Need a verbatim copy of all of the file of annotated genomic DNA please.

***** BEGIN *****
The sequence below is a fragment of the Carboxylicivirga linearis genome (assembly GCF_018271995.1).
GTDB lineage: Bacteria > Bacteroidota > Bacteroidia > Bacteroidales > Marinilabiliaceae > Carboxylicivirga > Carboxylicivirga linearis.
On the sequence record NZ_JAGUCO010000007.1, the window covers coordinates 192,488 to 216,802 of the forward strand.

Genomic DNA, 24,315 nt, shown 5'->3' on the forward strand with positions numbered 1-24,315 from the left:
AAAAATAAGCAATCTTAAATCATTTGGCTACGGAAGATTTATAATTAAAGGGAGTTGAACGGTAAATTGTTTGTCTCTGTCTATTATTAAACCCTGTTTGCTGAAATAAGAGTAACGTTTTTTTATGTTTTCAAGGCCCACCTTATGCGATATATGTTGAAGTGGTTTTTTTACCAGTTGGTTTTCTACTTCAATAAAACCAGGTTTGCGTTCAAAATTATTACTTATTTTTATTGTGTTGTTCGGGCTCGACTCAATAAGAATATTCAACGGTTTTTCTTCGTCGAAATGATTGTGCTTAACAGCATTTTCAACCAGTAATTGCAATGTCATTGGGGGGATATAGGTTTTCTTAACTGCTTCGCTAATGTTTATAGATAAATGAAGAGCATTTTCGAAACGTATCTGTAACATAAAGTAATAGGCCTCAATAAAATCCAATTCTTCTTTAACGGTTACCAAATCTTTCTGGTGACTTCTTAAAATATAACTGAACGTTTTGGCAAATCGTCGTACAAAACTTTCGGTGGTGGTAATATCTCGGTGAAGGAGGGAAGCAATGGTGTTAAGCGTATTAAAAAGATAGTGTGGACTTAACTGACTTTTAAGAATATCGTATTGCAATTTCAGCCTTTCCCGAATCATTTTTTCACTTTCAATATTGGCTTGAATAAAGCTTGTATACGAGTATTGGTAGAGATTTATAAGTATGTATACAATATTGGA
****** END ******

The sequence below is a fragment of the Carboxylicivirga linearis genome (assembly GCF_018271995.1).
GTDB lineage: Bacteria > Bacteroidota > Bacteroidia > Bacteroidales > Marinilabiliaceae > Carboxylicivirga > Carboxylicivirga linearis.
On the sequence record NZ_JAGUCO010000007.1, the window covers coordinates 192,488 to 216,802 of the forward strand.

Genomic DNA, 24,315 nt, shown 5'->3' on the forward strand with positions numbered 1-24,315 from the left:
AAAAATAAGCAATCTTAAATCATTTGGCTACGGAAGATTTATAATTAAAGGGAGTTGAACGGTAAATTGTTTGTCTCTGTCTATTATTAAACCCTGTTTGCTGAAATAAGAGTAACGTTTTTTTATGTTTTCAAGGCCCACCTTATGCGATATATGTTGAAGTGGTTTTTTTACCAGTTGGTTTTCTACTTCAATAAAACCAGGTTTGCGTTCAAAATTATTACTTATTTTTATTGTGTTGTTCGGGCTCGACTCAATAAGAATATTCAACGGTTTTTCTTCGTCGAAATGATTGTGCTTAACAGCATTTTCAACCAGTAATTGCAATGTCATTGGGGGGATATAGGTTTTCTTAACTGCTTCGCTAATGTTTATAGATAAATGAAGAGCATTTTCGAAACGTATCTGTAACATAAAGTAATAGGCCTCAATAAAATCCAATTCTTCTTTAACGGTTACCAAATCTTTCTGGTGACTTCTTAAAATATAACTGAACGTTTTGGCAAATCGTCGTACAAAACTTTCGGTGGTGGTAATATCTCGGTGAAGGAGGGAAGCAATGGTGTTAAGCGTATTAAAAAGATAGTGTGGACTTAACTGACTTTTAAGAATATCGTATTGCAATTTCAGCCTTTCCCGAATCATTTTTTCACTTTCAATATTGGCTTGAATAAAGCTTGTATACGAGTATTGGTAGAGATTTATAAGTATGTATACAATATTGGA